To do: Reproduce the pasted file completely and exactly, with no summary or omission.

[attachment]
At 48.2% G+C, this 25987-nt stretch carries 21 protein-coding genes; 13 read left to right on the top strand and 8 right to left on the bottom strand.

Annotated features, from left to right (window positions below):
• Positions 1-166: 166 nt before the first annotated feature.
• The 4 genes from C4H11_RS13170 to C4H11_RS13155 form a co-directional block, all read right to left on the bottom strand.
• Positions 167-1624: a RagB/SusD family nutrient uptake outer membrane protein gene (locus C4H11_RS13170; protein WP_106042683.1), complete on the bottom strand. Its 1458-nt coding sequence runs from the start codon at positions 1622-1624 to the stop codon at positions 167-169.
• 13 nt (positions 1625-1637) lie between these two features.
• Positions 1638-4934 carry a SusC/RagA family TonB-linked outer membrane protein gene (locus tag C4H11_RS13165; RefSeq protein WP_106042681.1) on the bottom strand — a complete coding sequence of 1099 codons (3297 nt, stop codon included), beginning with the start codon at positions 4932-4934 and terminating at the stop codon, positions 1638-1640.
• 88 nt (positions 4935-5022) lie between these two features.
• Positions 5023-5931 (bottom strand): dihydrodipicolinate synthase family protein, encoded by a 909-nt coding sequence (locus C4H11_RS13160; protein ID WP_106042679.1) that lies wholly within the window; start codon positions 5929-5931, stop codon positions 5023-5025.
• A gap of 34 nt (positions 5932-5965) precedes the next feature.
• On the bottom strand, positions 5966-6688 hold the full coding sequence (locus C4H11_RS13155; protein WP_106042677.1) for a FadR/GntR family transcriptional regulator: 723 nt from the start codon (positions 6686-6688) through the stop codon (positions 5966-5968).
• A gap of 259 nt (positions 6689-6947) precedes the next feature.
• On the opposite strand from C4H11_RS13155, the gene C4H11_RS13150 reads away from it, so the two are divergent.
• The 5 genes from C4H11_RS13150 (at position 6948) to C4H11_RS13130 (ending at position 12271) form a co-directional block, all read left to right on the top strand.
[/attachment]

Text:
At 48.2% G+C, this 25987-nt stretch carries 21 protein-coding genes; 13 read left to right on the top strand and 8 right to left on the bottom strand.

Annotated features, from left to right (window positions below):
• Positions 1-166: 166 nt before the first annotated feature.
• The 4 genes from C4H11_RS13170 to C4H11_RS13155 form a co-directional block, all read right to left on the bottom strand.
• Positions 167-1624: a RagB/SusD family nutrient uptake outer membrane protein gene (locus C4H11_RS13170; protein WP_106042683.1), complete on the bottom strand. Its 1458-nt coding sequence runs from the start codon at positions 1622-1624 to the stop codon at positions 167-169.
• 13 nt (positions 1625-1637) lie between these two features.
• Positions 1638-4934 carry a SusC/RagA family TonB-linked outer membrane protein gene (locus tag C4H11_RS13165; RefSeq protein WP_106042681.1) on the bottom strand — a complete coding sequence of 1099 codons (3297 nt, stop codon included), beginning with the start codon at positions 4932-4934 and terminating at the stop codon, positions 1638-1640.
• 88 nt (positions 4935-5022) lie between these two features.
• Positions 5023-5931 (bottom strand): dihydrodipicolinate synthase family protein, encoded by a 909-nt coding sequence (locus C4H11_RS13160; protein ID WP_106042679.1) that lies wholly within the window; start codon positions 5929-5931, stop codon positions 5023-5025.
• A gap of 34 nt (positions 5932-5965) precedes the next feature.
• On the bottom strand, positions 5966-6688 hold the full coding sequence (locus C4H11_RS13155; protein WP_106042677.1) for a FadR/GntR family transcriptional regulator: 723 nt from the start codon (positions 6686-6688) through the stop codon (positions 5966-5968).
• A gap of 259 nt (positions 6689-6947) precedes the next feature.
• On the opposite strand from C4H11_RS13155, the gene C4H11_RS13150 reads away from it, so the two are divergent.
• The 5 genes from C4H11_RS13150 (at position 6948) to C4H11_RS13130 (ending at position 12271) form a co-directional block, all read left to right on the top strand.